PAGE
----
Harmonic Minor Modes


The Harmonic Minor Scale was developed due to the lack of dominant resolution from the V7 to I in the harmonized Natural Minor scale. In essence, it is an alteration of the Natural Minor scale "for harmonic purposes." Unlike the Natural Minor, the diatonic V of the Harmonic Minor scale is a dominant chord. In other words, you'll find a tritone relationship between the chord's 3rd and 7th degrees.

Harmonic Minor Mode Construction Diagram:



*Weird Warning: I have used the enharmonic Fb here instead of E to avoid having both Eb and E spelled out in the same scale.
You'll find unusual things going on in the Harmonic Minor scale:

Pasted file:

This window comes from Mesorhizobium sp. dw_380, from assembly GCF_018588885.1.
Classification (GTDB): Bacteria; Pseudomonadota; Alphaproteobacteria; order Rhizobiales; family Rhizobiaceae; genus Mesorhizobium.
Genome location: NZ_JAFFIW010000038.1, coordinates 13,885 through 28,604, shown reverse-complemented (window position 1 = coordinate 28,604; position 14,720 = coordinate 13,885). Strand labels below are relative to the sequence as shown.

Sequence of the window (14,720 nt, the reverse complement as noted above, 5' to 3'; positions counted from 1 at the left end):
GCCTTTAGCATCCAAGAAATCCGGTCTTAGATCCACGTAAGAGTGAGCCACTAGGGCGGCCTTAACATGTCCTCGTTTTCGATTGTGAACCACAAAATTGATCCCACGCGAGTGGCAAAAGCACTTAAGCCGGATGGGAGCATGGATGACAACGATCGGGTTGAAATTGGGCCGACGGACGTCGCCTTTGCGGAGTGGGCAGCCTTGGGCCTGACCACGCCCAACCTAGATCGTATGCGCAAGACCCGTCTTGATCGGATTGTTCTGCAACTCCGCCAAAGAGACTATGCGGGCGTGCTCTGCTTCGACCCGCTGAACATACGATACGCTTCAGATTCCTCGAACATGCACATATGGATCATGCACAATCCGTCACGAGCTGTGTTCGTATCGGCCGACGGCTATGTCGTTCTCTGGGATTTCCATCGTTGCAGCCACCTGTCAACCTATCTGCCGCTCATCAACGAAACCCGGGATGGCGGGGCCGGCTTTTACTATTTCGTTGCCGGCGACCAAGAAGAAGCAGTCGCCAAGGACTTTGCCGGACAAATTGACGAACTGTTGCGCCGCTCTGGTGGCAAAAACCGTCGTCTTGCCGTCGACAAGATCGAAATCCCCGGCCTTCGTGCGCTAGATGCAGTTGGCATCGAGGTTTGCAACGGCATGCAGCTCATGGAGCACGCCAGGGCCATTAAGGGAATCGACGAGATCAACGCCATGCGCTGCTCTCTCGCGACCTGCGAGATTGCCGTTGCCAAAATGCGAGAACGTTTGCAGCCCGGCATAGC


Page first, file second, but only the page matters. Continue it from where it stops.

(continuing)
1. The inclusion of both a minor 3rd and a major 7th.

2. A minor third interval between the scales 6th and 7th degrees. (this minor 3rd interval was felt to be a melodic obstacle and led to the formation of the 'Melodic Minor' scale as a further alteration of the minor scale for 'melodic purposes.' The Harmonic Minor scale was (and is) a staple element for neo-classical rock guitar. In other words, 80s shred would be quite different without this thing. Elsewhere we'll examine some applications for this scale and some of its modes.